Androgyny and derivatives

The life of Henry Darger was spent between the pages of a book he was writing and illustrating over the years. He called it realms of the unreal and were his only reality, where he found the meaning of his existence in his redemptive role or guardian of the hosts of girls who daily fought against evil forces. When Darger died and his landlords found those intimate epics, one of the questions that incited his paintings was why the girls had penises. The responses of the neighbours are really naïve: poor boy, probably he didn’t know the female anatomy.

Rebis - le bastart
Rebis

If we consider the metaphysical significance that the androgynous has had since the beginning of time, as reflected in the history of religions, as representing the primordial unity, the male and female principles merged into a single spiritual being (cosmogony Brahman, Gnostic Christianity …), we suspect that Darger hermaphroditism maybe symbolize some kind of seraphic perfection. His hermaphrodite infants often have butterfly wings, inhabitants of Edenic gardens that adults profane over and over with bloody orgies.

Mircea Eliade talked of coincidence of opposites to define the universal conception of the primal gods as the confluence between goodness and wickedness, sun and moon, earth and sky. That totality ambivalence is fragmented producing the humanity. The gender split arrives with the fall: Adam and Eve, but also the separation into two halves of the spherical beings, as Aristophanes explain (via Plato), that were living on earth until they provoked the Wrath of the Gods.

Divine androgyny is common in Hinduism, in the pre-Hellenic Greece (Aphrodito Cyprus, Dionysus …), in Aztec cosmogony (Ometéolt) … based on the idea of male and female energy flows that alchemy will adopt for rebis symbol, the androgynous, the supreme duality.

Experts see this duality (the union of sulfur and mercury) in the couples painted by Bosch inside transparent ovals, in the center panel of The Garden of Earthly Delights. Bosch represented here the alchemical marriage of male and female forces, perfect fusion before Original Sin.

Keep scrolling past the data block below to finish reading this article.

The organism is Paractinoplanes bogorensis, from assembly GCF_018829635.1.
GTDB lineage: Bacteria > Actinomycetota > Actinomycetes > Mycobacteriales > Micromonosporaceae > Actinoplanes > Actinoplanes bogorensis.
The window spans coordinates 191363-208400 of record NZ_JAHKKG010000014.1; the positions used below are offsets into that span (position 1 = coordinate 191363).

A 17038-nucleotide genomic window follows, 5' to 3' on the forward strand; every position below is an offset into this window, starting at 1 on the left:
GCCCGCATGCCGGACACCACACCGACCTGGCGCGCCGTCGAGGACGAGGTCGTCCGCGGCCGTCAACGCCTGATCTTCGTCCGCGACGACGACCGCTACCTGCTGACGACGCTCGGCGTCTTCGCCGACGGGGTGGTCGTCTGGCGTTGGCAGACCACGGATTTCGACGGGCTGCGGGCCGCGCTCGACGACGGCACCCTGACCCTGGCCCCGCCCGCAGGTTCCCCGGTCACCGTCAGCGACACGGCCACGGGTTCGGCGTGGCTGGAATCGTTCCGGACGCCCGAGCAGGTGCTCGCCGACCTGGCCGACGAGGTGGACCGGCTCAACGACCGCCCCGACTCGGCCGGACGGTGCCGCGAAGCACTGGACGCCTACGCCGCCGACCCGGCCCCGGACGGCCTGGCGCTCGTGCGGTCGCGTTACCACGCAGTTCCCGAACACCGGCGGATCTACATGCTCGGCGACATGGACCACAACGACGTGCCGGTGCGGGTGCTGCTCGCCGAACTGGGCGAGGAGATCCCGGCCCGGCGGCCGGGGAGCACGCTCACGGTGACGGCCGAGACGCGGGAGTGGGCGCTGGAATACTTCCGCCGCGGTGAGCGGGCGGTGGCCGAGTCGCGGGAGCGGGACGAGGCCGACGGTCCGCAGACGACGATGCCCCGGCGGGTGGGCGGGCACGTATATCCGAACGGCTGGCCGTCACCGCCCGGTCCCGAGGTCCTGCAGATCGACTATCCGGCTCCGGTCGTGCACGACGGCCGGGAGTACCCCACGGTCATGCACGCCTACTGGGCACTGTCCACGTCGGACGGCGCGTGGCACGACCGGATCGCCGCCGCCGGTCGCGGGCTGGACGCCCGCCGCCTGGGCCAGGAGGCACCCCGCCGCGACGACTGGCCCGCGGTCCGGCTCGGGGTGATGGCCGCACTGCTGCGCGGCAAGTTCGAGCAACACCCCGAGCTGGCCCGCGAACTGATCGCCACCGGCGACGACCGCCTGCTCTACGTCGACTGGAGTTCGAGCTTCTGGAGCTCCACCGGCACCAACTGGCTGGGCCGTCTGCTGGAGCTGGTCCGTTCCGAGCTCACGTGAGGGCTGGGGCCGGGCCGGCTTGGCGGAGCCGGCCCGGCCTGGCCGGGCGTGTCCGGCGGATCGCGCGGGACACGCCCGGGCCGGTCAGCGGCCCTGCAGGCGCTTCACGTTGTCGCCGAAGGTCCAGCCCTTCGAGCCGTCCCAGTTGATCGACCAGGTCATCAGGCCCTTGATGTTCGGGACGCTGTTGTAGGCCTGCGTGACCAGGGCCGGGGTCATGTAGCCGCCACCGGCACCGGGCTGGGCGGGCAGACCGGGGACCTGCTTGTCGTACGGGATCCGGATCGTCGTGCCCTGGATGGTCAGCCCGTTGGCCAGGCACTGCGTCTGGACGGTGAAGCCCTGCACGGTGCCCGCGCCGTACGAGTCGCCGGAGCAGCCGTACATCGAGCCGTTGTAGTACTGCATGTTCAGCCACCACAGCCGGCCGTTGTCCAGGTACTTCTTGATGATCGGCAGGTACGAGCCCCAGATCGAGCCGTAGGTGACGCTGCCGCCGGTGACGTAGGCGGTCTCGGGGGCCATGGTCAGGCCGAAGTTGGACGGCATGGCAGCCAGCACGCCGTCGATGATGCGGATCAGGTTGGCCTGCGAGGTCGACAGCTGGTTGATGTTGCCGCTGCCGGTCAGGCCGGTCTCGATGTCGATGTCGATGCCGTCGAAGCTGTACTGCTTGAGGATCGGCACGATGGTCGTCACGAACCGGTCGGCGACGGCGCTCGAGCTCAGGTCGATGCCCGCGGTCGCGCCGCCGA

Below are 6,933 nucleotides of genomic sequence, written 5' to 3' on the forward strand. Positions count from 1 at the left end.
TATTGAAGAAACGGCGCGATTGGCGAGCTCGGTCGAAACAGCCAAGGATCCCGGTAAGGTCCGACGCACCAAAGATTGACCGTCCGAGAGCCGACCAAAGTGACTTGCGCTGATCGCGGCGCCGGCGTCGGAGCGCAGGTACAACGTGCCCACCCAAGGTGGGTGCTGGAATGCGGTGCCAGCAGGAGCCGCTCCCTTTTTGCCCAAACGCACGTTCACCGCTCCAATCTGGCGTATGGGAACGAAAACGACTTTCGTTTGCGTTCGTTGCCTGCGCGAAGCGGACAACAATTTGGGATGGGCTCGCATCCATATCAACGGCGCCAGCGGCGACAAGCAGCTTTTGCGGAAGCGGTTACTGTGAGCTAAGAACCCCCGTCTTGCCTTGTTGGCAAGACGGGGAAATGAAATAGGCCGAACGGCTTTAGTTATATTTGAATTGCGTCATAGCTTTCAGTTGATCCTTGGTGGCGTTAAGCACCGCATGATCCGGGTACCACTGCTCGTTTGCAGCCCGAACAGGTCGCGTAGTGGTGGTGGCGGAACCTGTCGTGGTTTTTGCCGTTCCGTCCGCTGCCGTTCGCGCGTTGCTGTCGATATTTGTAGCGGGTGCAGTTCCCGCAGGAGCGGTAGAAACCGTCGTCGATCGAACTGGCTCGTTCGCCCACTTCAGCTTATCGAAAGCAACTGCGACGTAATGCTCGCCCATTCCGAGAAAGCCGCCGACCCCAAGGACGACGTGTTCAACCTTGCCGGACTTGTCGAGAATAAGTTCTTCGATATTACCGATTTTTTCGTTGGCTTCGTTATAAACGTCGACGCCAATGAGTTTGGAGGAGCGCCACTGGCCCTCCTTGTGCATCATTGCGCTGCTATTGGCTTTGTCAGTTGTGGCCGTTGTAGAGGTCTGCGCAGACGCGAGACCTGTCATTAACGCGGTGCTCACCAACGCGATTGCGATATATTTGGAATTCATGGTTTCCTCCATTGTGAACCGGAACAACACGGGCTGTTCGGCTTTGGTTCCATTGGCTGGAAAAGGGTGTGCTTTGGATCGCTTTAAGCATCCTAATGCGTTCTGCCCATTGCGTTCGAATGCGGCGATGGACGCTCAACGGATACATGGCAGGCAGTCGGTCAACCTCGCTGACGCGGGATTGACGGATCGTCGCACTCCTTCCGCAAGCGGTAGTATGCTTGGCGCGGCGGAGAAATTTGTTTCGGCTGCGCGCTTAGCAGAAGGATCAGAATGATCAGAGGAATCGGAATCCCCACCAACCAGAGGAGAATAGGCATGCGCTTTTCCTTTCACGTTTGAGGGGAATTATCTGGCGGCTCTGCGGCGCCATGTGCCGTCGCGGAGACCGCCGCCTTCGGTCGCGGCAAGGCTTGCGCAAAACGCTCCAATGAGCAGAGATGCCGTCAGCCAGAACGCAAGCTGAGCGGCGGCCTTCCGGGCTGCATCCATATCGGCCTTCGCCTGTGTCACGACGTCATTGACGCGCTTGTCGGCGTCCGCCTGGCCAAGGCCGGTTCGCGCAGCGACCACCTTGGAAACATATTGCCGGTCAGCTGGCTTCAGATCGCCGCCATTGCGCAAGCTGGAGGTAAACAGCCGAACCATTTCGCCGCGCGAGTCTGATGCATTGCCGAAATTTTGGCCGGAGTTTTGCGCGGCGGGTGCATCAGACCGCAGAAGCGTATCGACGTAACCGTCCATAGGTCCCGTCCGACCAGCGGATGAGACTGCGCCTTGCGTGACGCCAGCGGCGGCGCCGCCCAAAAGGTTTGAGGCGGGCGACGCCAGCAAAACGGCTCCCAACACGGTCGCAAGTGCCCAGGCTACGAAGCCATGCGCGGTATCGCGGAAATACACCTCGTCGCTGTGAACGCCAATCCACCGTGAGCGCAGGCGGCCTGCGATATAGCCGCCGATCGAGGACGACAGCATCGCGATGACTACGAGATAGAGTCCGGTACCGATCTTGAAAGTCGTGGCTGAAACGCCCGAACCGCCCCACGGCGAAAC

Hieronymus Bosch, the garden of earthly delights - Le Bastart
Hieronymus Bosch – The garden of earthly delights (detail)

Divine androgyny is common in Hinduism, in the pre-Hellenic Greece (Aphrodito Cyprus, Dionysus …), in Aztec cosmogony (Ometéolt) … based on the idea of male and female energy flows that alchemy will adopt for rebis symbol, the androgynous, the supreme duality.

Experts see this duality (the union of sulfur and mercury) in the couples painted by Bosch inside transparent ovals, in the center panel of The Garden of Earthly Delights. Bosch represented here the alchemical marriage of male and female forces, perfect fusion before Original Sin.

Beside the epitome of androgyny as an ideal, it exits another synonymous word that nevertheless is filled with almost opposite meanings: hermaphrodite, since Ovid coined the term to explain the metamorphosis of a young boy pursued by a passionate nymph, the term connotes hypersexuality.

Facing the asexual androgynous, celestial presence, spiritual purity, the organ proliferation that suggests hermaphrodite promise new erotic possibilities that will be explored by the decadent literature during the late nineteenth-century: in the A Rebours muscular acrobat Miss Urania, or in transvestism resulting a magnetic bisexuality, in Mademoiselle de Maupin.